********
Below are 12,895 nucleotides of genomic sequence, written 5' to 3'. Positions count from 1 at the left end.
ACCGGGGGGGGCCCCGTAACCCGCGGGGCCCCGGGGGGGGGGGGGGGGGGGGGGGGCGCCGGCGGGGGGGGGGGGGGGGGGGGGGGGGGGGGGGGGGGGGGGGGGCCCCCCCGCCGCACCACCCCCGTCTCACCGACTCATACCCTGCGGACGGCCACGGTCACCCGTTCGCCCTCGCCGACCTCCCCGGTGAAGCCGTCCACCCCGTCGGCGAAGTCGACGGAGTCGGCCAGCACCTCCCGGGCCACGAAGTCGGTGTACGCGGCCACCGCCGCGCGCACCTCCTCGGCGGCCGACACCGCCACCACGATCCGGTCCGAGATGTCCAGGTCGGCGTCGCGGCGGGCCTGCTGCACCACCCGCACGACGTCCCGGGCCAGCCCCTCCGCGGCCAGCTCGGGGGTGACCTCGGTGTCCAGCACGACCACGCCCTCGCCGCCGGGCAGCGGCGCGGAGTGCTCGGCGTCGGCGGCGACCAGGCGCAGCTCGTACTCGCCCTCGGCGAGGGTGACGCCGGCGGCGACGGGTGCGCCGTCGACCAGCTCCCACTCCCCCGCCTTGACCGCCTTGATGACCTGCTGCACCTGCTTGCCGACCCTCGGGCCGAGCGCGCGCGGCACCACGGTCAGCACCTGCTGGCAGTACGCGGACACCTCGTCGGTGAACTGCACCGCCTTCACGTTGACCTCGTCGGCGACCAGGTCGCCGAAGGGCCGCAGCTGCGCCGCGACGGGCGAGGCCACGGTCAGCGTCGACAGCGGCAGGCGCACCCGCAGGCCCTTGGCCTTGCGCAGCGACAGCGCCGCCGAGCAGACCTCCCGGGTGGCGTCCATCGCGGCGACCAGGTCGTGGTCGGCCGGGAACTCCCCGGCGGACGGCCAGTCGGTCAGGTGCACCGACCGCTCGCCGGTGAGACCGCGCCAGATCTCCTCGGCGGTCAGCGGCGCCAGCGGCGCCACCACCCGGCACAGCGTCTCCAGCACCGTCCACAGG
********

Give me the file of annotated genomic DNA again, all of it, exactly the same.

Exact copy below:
Below are 12,895 nucleotides of genomic sequence, written 5' to 3'. Positions count from 1 at the left end.
ACCGGGGGGGGCCCCGTAACCCGCGGGGCCCCGGGGGGGGGGGGGGGGGGGGGGGGCGCCGGCGGGGGGGGGGGGGGGGGGGGGGGGGGGGGGGGGGGGGGGGGGCCCCCCCGCCGCACCACCCCCGTCTCACCGACTCATACCCTGCGGACGGCCACGGTCACCCGTTCGCCCTCGCCGACCTCCCCGGTGAAGCCGTCCACCCCGTCGGCGAAGTCGACGGAGTCGGCCAGCACCTCCCGGGCCACGAAGTCGGTGTACGCGGCCACCGCCGCGCGCACCTCCTCGGCGGCCGACACCGCCACCACGATCCGGTCCGAGATGTCCAGGTCGGCGTCGCGGCGGGCCTGCTGCACCACCCGCACGACGTCCCGGGCCAGCCCCTCCGCGGCCAGCTCGGGGGTGACCTCGGTGTCCAGCACGACCACGCCCTCGCCGCCGGGCAGCGGCGCGGAGTGCTCGGCGTCGGCGGCGACCAGGCGCAGCTCGTACTCGCCCTCGGCGAGGGTGACGCCGGCGGCGACGGGTGCGCCGTCGACCAGCTCCCACTCCCCCGCCTTGACCGCCTTGATGACCTGCTGCACCTGCTTGCCGACCCTCGGGCCGAGCGCGCGCGGCACCACGGTCAGCACCTGCTGGCAGTACGCGGACACCTCGTCGGTGAACTGCACCGCCTTCACGTTGACCTCGTCGGCGACCAGGTCGCCGAAGGGCCGCAGCTGCGCCGCGACGGGCGAGGCCACGGTCAGCGTCGACAGCGGCAGGCGCACCCGCAGGCCCTTGGCCTTGCGCAGCGACAGCGCCGCCGAGCAGACCTCCCGGGTGGCGTCCATCGCGGCGACCAGGTCGTGGTCGGCCGGGAACTCCCCGGCGGACGGCCAGTCGGTCAGGTGCACCGACCGCTCGCCGGTGAGACCGCGCCAGATCTCCTCGGCGGTCAGCGGCGCCAGCGGCGCCACCACCCGGCACAGCGTCTCCAGCACCGTCCACAGG